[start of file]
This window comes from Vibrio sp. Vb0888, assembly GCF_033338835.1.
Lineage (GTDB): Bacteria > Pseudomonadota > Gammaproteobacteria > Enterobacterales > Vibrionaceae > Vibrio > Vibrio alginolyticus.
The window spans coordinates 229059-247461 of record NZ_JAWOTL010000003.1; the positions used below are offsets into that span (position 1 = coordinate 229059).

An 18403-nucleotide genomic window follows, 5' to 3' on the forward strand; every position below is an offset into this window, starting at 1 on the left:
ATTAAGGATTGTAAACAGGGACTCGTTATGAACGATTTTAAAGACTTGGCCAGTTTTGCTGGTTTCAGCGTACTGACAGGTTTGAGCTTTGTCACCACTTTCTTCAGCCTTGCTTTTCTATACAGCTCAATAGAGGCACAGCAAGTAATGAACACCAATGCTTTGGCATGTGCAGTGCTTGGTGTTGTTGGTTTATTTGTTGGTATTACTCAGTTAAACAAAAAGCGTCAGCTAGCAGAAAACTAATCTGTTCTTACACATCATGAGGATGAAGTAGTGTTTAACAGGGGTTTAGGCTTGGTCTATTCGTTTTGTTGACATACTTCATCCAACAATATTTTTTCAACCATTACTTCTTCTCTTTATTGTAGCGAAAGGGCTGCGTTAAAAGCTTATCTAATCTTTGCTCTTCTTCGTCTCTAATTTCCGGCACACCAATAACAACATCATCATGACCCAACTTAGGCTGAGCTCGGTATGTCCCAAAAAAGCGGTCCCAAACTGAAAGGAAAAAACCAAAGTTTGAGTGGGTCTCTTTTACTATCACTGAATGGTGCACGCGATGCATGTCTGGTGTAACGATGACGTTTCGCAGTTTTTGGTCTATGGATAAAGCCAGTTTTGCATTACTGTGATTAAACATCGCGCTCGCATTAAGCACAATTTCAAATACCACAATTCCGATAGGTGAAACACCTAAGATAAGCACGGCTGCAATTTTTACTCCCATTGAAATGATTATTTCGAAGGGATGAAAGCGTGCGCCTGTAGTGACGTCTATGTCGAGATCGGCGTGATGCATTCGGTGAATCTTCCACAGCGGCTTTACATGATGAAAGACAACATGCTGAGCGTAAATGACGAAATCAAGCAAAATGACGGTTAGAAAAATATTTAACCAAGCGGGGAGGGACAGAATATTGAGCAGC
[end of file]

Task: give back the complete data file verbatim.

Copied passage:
This window comes from Vibrio sp. Vb0888, assembly GCF_033338835.1.
Lineage (GTDB): Bacteria > Pseudomonadota > Gammaproteobacteria > Enterobacterales > Vibrionaceae > Vibrio > Vibrio alginolyticus.
The window spans coordinates 229059-247461 of record NZ_JAWOTL010000003.1; the positions used below are offsets into that span (position 1 = coordinate 229059).

An 18403-nucleotide genomic window follows, 5' to 3' on the forward strand; every position below is an offset into this window, starting at 1 on the left:
ATTAAGGATTGTAAACAGGGACTCGTTATGAACGATTTTAAAGACTTGGCCAGTTTTGCTGGTTTCAGCGTACTGACAGGTTTGAGCTTTGTCACCACTTTCTTCAGCCTTGCTTTTCTATACAGCTCAATAGAGGCACAGCAAGTAATGAACACCAATGCTTTGGCATGTGCAGTGCTTGGTGTTGTTGGTTTATTTGTTGGTATTACTCAGTTAAACAAAAAGCGTCAGCTAGCAGAAAACTAATCTGTTCTTACACATCATGAGGATGAAGTAGTGTTTAACAGGGGTTTAGGCTTGGTCTATTCGTTTTGTTGACATACTTCATCCAACAATATTTTTTCAACCATTACTTCTTCTCTTTATTGTAGCGAAAGGGCTGCGTTAAAAGCTTATCTAATCTTTGCTCTTCTTCGTCTCTAATTTCCGGCACACCAATAACAACATCATCATGACCCAACTTAGGCTGAGCTCGGTATGTCCCAAAAAAGCGGTCCCAAACTGAAAGGAAAAAACCAAAGTTTGAGTGGGTCTCTTTTACTATCACTGAATGGTGCACGCGATGCATGTCTGGTGTAACGATGACGTTTCGCAGTTTTTGGTCTATGGATAAAGCCAGTTTTGCATTACTGTGATTAAACATCGCGCTCGCATTAAGCACAATTTCAAATACCACAATTCCGATAGGTGAAACACCTAAGATAAGCACGGCTGCAATTTTTACTCCCATTGAAATGATTATTTCGAAGGGATGAAAGCGTGCGCCTGTAGTGACGTCTATGTCGAGATCGGCGTGATGCATTCGGTGAATCTTCCACAGCGGCTTTACATGATGAAAGACAACATGCTGAGCGTAAATGACGAAATCAAGCAAAATGACGGTTAGAAAAATATTTAACCAAGCGGGGAGGGACAGAATATTGAGCAGC